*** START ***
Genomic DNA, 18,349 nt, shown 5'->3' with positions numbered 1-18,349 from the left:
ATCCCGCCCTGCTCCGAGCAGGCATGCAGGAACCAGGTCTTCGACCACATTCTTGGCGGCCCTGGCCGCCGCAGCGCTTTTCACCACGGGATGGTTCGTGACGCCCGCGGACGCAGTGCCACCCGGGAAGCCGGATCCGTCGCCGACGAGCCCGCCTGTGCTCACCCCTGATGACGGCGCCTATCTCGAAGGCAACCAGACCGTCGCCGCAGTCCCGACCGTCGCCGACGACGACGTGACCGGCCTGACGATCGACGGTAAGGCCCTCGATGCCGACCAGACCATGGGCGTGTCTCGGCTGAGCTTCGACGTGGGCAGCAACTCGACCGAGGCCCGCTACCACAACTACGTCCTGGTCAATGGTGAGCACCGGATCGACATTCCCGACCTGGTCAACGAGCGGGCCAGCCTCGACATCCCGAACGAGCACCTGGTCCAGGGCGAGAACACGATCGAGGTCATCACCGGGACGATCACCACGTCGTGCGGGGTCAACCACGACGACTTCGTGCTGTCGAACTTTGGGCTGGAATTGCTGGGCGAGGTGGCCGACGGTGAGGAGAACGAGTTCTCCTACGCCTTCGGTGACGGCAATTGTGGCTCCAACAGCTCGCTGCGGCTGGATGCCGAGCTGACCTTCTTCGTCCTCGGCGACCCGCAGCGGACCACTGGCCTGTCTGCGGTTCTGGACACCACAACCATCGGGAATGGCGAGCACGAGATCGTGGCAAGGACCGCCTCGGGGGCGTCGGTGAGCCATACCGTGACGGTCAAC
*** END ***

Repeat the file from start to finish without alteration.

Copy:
Genomic DNA, 18,349 nt, shown 5'->3' with positions numbered 1-18,349 from the left:
ATCCCGCCCTGCTCCGAGCAGGCATGCAGGAACCAGGTCTTCGACCACATTCTTGGCGGCCCTGGCCGCCGCAGCGCTTTTCACCACGGGATGGTTCGTGACGCCCGCGGACGCAGTGCCACCCGGGAAGCCGGATCCGTCGCCGACGAGCCCGCCTGTGCTCACCCCTGATGACGGCGCCTATCTCGAAGGCAACCAGACCGTCGCCGCAGTCCCGACCGTCGCCGACGACGACGTGACCGGCCTGACGATCGACGGTAAGGCCCTCGATGCCGACCAGACCATGGGCGTGTCTCGGCTGAGCTTCGACGTGGGCAGCAACTCGACCGAGGCCCGCTACCACAACTACGTCCTGGTCAATGGTGAGCACCGGATCGACATTCCCGACCTGGTCAACGAGCGGGCCAGCCTCGACATCCCGAACGAGCACCTGGTCCAGGGCGAGAACACGATCGAGGTCATCACCGGGACGATCACCACGTCGTGCGGGGTCAACCACGACGACTTCGTGCTGTCGAACTTTGGGCTGGAATTGCTGGGCGAGGTGGCCGACGGTGAGGAGAACGAGTTCTCCTACGCCTTCGGTGACGGCAATTGTGGCTCCAACAGCTCGCTGCGGCTGGATGCCGAGCTGACCTTCTTCGTCCTCGGCGACCCGCAGCGGACCACTGGCCTGTCTGCGGTTCTGGACACCACAACCATCGGGAATGGCGAGCACGAGATCGTGGCAAGGACCGCCTCGGGGGCGTCGGTGAGCCATACCGTGACGGTCAAC